I received an email last week from George Conboy, Chairman of Brighton Securities. He asks, “Have you seen anywhere a photo of the transportation mural that was behind the long ticket counter at the old airport? I remember it as a vaguely Art Deco theme of general transportation with an emphasis, of course, on air transport.”
Mr. Conboy explained that he used to fly a lot during the “glory days” of air travel back in the 1960s when he was a kid. “I just liked that old mural. I used to see it all the time and it has always been in my mind.”
This is a great question. I had been told of this mural before but have never seen it myself. Photos of it online are practically non-existent, so this one will require some digging…
You know those faded advertisements on the sides of old brick buildings? You may have heard them referred to as ghost signs because they’re usually just barely there, hanging on like spirits of a bygone era. Yeah, I love those things. Probably because they combine my two favorite hobbies: graphic design and local history.
The building I work in (in the High Falls neighborhood) has one of these signs on it. So naturally I took notice when someone began painting over it…
I went to a big expensive university to study art for four years. I’ve traveled to Italy and marveled at the work of the great masters. I’ve gone out of my way to tip-toe through all the fancy art museums and galleries in New York and Toronto.
Earlier in the week I rode my bike down Rochester’s El Camino Trail. I’m not sure why, but art has never taken my breath away quite like this…
In 2013 I gave myself a photo assignment: Take 13 snapshots of 13 different subjects. Early on, someone suggested I do a series of traffic signal boxes – you know, the ones with the murals painted on them? At first I thought the idea was a little too obvious. I also thought many of the murals to be a little cliché. But soon I began to notice these things everywhere I looked. And then I felt like I couldn’t not do it.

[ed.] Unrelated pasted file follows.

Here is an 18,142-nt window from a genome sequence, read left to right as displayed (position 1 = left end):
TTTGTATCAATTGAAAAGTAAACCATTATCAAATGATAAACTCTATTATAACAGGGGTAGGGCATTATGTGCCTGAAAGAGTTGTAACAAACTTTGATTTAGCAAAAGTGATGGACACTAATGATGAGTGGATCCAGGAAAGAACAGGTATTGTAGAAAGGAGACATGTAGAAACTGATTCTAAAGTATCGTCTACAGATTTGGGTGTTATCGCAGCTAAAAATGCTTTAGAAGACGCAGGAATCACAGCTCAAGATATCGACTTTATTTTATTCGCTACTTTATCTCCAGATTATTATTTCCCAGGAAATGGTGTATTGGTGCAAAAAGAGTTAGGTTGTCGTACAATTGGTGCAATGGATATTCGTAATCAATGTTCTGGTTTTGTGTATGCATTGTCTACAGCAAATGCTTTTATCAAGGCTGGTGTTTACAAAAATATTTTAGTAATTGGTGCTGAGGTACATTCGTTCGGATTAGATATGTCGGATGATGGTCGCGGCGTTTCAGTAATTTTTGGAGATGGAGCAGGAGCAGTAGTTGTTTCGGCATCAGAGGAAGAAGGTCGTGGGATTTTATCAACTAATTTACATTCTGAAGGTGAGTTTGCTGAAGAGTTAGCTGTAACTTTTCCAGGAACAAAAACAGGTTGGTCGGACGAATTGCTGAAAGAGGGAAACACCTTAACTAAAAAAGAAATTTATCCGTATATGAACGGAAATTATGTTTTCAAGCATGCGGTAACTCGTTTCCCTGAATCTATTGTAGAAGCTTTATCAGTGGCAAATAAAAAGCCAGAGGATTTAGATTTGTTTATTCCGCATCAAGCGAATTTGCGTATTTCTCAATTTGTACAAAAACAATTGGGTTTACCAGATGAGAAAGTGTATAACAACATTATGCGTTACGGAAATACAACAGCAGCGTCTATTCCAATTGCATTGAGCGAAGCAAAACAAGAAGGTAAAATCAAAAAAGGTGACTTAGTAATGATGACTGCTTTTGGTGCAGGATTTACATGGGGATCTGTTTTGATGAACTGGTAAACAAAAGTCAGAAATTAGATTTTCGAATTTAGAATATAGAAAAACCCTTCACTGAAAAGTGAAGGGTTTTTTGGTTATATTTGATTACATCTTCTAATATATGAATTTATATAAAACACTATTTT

While they may not be master works of art, these murals are definitely a unique part of our landscape. Some of them are kind of folksy; some are tongue-in-cheek; and many tell a story about the neighborhood. So, with the help of my friend Nicholas Swann , here are 13 of our favorite murals on traffic signal boxes…
Oh, and you’ll notice an extra one at the end. I’ve decided to paint one in my own neighborhood. You can tell me what you think…
I haven’t been able to find anyone who knows exactly when this mural was painted, but it’s been a fixture in Manhattan Square Park for at least 30 years, says Charles Moreland, Executive Director of Rochester Parkour . The outdoor venue has been mostly abandoned for the past 10 years, but its concrete walls and irregular geometry make it ideal for practicing the fine art of Parkour. Charles’ group can often be found moving throughout the park. Yesterday Charles noticed the mural had been covered with a fresh coat of gray paint…
After the Erie Canal was rerouted south of downtown Rochester, the Rochester
Industrial & Rapid Transit Railway (the subway) was built in
its place as a link between the five different railroads and interurban trolley
lines that served the Rochester area. As the industrial landscape of Rochester
changed, and highways replaced the railroads, the Rochester subway gradually
became a relic of a bygone era. In 1956 the subway was abandoned and much of
its route was converted into Interstate 490 built to connect Rochester
with the New York State Thruway (I-90). Read more about the history of the Rochester Subway.
RochesterSubway.com exists to help spark
public dialogue around how we can better connect the neighborhoods of Rochester
NY, surrounding communities, and their cultural offerings. Rochesters
future is written in her past. Let's rediscover it.